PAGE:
The Oilfield Services (OFS) segment offers products and services for onshore and offshore drilling, assessment, completion, production, and intervention. The division offers products and services to help operators find, evaluate, drill, and produce hydrocarbons.
The Oilfield Equipment (OFE) segment provides mission-critical equipment and services for drilling and field life. These items and services allow safe and reliable flow and control of hydrocarbons from the wellhead to production facilities.
OFE encompasses subsea, offshore surface, and onshore solutions. OFE designs and manufactures subsea and surface drilling and production systems and offers a range of related services.
The Turbomachinery & Process Solutions (TPS) sector offers mechanical-drive, compression, and power-generation equipment and services for oil and gas, energy, on-and-offshore, LNG, pipeline and gas storage, refining, petrochemical, distributed gas, flow and process control, and industrial markets.
TPS designs, manufactures, maintains, and upgrades oil and gas rotating equipment.
4. Shell Nigeria (SHEL)
Shell Nigeria is connected to 70 countries. The company uses cutting-edge technologies and creative techniques to develop a sustainable energy future. Shell is the oldest and most established oil and gas company in Nigeria.
Upstream, Downstream, Integrated Gas & New Energies, and Projects & Technology are the company’s main focuses.
Shell Nigeria’s investment program is crucial to ensuring profitable growth through sustainable growth, competitive returns to shareholders, and responsible energy supply worldwide.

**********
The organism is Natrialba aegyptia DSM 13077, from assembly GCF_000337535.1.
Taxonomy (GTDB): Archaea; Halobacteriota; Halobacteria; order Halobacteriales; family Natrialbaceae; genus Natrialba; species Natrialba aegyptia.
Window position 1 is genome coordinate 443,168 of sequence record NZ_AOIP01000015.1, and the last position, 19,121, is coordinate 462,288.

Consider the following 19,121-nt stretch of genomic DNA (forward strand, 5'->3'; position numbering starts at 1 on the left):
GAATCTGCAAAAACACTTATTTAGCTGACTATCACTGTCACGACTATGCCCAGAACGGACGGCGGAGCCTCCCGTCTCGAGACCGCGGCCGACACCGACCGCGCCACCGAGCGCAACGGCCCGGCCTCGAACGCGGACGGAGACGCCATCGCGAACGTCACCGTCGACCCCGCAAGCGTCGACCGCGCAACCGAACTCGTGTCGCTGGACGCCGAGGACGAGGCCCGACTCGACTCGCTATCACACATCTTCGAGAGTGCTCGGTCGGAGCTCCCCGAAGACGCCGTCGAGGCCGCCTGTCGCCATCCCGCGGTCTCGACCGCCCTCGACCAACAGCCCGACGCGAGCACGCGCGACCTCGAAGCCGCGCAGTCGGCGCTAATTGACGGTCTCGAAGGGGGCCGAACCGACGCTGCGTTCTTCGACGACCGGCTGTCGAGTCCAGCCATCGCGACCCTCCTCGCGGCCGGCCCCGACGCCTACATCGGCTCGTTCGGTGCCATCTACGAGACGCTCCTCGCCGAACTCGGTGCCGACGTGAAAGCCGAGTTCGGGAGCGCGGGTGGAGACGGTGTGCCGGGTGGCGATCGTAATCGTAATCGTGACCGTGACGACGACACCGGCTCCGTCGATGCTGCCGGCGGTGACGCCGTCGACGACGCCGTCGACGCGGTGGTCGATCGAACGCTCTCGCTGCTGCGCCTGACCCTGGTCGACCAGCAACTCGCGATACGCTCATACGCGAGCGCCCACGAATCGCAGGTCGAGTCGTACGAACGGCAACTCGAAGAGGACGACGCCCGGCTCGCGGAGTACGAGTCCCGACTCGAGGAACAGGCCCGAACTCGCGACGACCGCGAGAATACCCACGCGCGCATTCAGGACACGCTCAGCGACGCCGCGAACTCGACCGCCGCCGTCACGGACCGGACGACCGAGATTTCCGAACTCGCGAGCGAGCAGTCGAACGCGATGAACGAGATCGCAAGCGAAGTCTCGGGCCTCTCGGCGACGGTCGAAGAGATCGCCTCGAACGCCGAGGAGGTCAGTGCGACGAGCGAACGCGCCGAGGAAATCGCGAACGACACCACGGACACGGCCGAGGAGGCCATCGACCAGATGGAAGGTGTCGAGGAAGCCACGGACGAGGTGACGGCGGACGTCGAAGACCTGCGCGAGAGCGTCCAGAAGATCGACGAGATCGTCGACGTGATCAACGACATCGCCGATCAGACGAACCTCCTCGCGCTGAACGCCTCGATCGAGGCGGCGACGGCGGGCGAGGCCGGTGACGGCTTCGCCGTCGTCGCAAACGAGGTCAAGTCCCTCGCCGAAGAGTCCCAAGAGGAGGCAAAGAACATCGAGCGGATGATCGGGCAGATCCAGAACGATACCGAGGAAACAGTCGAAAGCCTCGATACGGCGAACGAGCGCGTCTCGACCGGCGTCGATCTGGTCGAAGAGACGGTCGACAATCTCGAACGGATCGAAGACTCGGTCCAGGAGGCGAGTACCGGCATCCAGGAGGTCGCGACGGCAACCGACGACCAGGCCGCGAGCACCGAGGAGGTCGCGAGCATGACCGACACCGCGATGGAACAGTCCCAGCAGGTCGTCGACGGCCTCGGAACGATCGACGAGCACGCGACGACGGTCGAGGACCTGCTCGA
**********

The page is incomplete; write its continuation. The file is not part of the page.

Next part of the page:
SPDC, Shell’s largest Nigerian firm, exported Nigeria’s first commercial oil.
SPDC operates SPDC JV, which includes NNPC (55%), SPDC (30%), Total E&P Nigeria Ltd (10%), and ENI’s Agip Oil Company Limited (5%). On land and in shallow water, the Niger Delta produces oil and natural gas.
Shell controls the Bonga field, Nigeria’s first deep-water oil find (SNEPCO). Bonga can produce 200,000 barrels of oil and 150 million cubic feet of gas per day.
5. Chevron Nigeria (CVX)
Chevron invests and produces oil in Nigeria. The company operates onshore and offshore in Nigeria’s Niger Delta with NNPC.
Chevron has deep-water stakes with multiple partners. Agbami Field is Nigeria’s largest deep-water discovery. Usan Field is another non-operated Chevron region.
Chevron operates and has a 40% interest in eight concessions in the Niger Delta through its fully owned subsidiary, Chevron Nigeria Limited (CNL) (NNPC). There are also Chevron affiliates.
Chevron owns 20-100% of three working and six non-operational Nigerian deep-water blocks.
Chevron manages the Agbami Field in the central Niger Delta. 45,000 acres (182 sq. km). 1998’s Agbami Field is 4,800 feet deep (1,463 m). Chevron owns 67.3%.
Chevron controls 55% of Oil Mining Lease 140. Nsiko is 90 miles from the western Niger Delta coast. 2,000 meters of sea depth (2,438 m).
Chevron runs the Escravos Gas Plant (EGP), the Escravos Gas-to-Liquids (EGTL), and the Sonam Field Development Project in Nigeria’s western Niger Delta.